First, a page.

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Chinese EV maker BYD is rocketing up Fortune’s Global 500 ranking

Great video from 5 months ago talks about Tesla vs BYD.


Chinese EV maker BYD is rocketing up Fortune’s Global 500 ranking

Meanwhile, Chinese battery giant CATL made it in the Global 500 for the first time

By Mary Hui, Quartz Media

Aug 2, 2023


China’s auto industry is on the up and up. Its EV exports are set to double this year, and the country could well snatch the crown from Japan as the world’s top car exporter.


The newly released Fortune Global 500 list, which ranks companies worldwide by revenue, also reflects China’s rise as a global automotive powerhouse. One useful indicator is which companies have climbed the most in ranks relative to the previous year.


BYD’s soaring revenues are propelling it up Fortune’s Global 500 ranking

Chinese EV maker BYD, which was the top seller worldwide of electric and plug-in hybrid vehicles last year, shot up 224 ranks compared to last year, when it first made the Global 500 list. It is currently ranked 212th. That improvement is only second to US information technology services provider TD Synnex, whose ranking rose 236 spots.


BYD’s vertical integration strategy is propelling the automaker far ahead of its rivals in terms of production capacity and market share.


The company has built a full supply chain spanning lithium mines, lithium processing, battery production, and an in-house computer chip unit. It’s even building out a fully-fledged car shipping operation to ensure it can transport its finished products to export markets.


The strategy is paying off: in July, BYD broke its monthly EV sales record for a third consecutive month.


CATL made the global top 500 list for the first time

Another major player in the Chinese EV industry is CATL. The battery giant made it on Fortune’s Global 500 list for the first time this year, reflecting the surging demand in China and worldwide for its products. CATL is currently ranked 292nd.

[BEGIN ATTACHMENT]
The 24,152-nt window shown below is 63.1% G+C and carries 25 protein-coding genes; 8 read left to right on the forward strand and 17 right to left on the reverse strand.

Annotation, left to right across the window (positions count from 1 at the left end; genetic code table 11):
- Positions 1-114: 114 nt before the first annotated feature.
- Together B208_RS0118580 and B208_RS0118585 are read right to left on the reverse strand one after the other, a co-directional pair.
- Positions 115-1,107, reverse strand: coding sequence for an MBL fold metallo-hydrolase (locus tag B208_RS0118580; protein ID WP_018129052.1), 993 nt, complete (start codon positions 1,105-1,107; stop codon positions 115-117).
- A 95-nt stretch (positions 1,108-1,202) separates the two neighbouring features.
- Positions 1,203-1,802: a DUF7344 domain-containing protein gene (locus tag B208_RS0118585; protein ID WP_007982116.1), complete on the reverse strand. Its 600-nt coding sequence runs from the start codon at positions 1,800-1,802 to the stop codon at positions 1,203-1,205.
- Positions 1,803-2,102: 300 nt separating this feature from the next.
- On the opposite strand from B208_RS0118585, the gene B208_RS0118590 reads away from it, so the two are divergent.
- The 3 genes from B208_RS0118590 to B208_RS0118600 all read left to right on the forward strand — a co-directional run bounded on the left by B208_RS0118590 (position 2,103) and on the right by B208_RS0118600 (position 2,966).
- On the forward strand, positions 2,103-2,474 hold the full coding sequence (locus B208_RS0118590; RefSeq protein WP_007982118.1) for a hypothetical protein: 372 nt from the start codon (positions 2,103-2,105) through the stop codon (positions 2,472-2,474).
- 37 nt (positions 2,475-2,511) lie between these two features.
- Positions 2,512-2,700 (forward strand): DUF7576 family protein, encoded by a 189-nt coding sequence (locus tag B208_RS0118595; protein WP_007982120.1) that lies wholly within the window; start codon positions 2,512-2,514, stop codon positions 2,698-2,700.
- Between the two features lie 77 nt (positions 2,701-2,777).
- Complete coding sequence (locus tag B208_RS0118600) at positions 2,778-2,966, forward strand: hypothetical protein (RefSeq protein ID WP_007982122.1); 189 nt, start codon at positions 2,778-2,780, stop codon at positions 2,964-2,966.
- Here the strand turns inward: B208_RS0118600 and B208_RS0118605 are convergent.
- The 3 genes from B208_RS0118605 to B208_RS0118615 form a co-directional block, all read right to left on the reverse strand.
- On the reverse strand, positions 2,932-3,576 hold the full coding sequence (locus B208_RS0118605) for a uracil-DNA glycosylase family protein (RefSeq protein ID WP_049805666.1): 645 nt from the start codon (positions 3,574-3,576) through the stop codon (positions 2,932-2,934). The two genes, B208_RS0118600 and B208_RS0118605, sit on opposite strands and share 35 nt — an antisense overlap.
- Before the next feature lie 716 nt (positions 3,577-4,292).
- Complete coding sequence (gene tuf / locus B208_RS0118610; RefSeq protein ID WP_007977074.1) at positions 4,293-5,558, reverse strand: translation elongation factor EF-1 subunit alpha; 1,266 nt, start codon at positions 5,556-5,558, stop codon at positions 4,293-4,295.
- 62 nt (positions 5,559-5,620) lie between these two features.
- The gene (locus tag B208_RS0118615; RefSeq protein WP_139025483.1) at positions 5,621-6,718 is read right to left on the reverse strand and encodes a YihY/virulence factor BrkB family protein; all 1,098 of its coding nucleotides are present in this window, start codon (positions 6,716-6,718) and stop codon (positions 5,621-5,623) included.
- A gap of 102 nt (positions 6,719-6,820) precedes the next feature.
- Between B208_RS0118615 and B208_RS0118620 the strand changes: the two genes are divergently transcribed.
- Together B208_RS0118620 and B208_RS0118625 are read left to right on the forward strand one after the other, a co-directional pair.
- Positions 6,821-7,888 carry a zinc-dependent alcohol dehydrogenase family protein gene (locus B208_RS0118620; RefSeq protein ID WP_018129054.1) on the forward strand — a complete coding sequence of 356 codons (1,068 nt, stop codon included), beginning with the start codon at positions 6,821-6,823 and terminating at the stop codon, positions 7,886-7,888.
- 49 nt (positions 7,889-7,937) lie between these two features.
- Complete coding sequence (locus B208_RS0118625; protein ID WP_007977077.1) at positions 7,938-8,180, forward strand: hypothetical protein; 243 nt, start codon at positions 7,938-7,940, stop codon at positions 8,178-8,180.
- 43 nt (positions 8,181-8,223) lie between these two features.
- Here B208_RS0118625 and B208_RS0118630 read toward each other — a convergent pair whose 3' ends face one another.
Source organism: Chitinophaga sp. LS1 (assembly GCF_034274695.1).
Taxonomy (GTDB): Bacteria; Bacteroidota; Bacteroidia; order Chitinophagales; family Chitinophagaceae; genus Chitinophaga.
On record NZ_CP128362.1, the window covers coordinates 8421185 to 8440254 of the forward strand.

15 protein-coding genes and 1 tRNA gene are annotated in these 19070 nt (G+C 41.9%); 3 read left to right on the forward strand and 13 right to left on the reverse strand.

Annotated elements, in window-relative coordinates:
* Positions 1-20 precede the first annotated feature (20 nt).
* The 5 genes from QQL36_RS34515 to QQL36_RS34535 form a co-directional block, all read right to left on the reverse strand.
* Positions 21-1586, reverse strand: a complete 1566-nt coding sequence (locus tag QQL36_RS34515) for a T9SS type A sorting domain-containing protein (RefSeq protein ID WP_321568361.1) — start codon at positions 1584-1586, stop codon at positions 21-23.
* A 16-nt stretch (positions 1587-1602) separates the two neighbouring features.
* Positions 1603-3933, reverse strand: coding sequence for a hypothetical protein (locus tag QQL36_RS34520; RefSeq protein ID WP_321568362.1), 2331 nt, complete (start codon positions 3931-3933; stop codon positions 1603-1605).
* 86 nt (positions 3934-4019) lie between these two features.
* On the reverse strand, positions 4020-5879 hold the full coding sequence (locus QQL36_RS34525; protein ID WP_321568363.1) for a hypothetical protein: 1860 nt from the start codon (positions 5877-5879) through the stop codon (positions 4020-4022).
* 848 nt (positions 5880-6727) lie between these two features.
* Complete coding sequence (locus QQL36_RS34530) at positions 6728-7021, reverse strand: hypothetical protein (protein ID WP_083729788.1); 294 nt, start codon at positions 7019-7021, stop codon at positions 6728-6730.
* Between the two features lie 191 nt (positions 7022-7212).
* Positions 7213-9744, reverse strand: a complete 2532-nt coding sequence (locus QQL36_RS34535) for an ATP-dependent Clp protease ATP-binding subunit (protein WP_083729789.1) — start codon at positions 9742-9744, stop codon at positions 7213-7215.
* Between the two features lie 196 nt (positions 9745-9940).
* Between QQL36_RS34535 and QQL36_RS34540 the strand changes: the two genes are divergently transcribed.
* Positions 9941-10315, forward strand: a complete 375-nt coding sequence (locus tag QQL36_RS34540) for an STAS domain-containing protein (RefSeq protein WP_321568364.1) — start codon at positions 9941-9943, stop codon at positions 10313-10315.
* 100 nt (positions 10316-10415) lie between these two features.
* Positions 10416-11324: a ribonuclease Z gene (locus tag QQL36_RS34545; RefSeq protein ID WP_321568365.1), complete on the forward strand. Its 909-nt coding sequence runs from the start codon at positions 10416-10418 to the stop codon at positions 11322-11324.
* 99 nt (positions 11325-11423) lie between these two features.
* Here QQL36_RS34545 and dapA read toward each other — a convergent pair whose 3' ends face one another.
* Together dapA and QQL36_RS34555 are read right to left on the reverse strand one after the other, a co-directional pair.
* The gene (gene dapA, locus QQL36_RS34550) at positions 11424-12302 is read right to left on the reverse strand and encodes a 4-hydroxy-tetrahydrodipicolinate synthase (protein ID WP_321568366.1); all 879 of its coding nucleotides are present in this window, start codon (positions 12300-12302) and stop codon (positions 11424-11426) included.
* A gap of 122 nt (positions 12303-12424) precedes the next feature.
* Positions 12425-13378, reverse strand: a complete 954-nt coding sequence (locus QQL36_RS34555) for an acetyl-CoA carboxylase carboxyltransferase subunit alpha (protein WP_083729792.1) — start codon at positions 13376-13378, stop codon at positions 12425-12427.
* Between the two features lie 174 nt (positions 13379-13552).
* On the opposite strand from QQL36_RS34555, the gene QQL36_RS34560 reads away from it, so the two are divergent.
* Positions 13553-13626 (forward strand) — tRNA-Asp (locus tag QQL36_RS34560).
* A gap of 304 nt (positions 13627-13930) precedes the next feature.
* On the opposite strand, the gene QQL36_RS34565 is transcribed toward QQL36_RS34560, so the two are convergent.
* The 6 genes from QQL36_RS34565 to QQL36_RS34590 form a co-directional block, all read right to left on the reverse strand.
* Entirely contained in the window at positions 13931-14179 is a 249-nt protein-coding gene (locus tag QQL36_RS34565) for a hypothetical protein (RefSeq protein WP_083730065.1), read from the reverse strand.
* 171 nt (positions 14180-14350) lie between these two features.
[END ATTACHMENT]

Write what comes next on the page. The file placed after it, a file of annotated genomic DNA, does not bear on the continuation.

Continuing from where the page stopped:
CATL’s induction into the top 500 ranking is in part thanks to consecutive quarters of soaring revenues and profits. Last week, CATL reported a 56% increase in revenue to 100 billion yuan ($13.9 billion) and a 63% jump in profits.


Meanwhile, some of the companies that saw the largest drops in rankings reflect the ailing state of China’s property market. Cement maker Anhui Conch and steelmaker Beijing Jianlong Heavy Industry sank 111 and 102 places, respectively, to 464th and 465th place.


Foreign automakers are paying “tuition fees” to their Chinese rivals

It’s not just battery and EV sales that mark the Chinese EV industry’s dominance. Foreign automakers are now turning to Chinese EV technology in a bid to boost their own competitiveness.


Last week, German automaker Volkswagen invested $700 million for a 5% stake in its Chinese rival Xpeng, and the two will jointly develop EVs using the latter’s platform technoloy. An EV platform is the base layer structure of the car, and can save costs and time by being used across different models.


The news follows Volkswagen subsidiary Audi’s recent announcement that it’s working with Chinese state-owned automaker SAIC to develop EVs. Audi is also reportedly looking to buy SAIC’s EV platform.


As one Chinese media outlet put it (link in Chinese), referring to the Volkswagen-Xpeng tie-up: “Volkswagen just paid Xpeng [$700 million] in tuition fees.”


US carmaker Ford is arguably doing the same with its battery factory partnership with CATL. Other foreign auto companies will likely follow suit.

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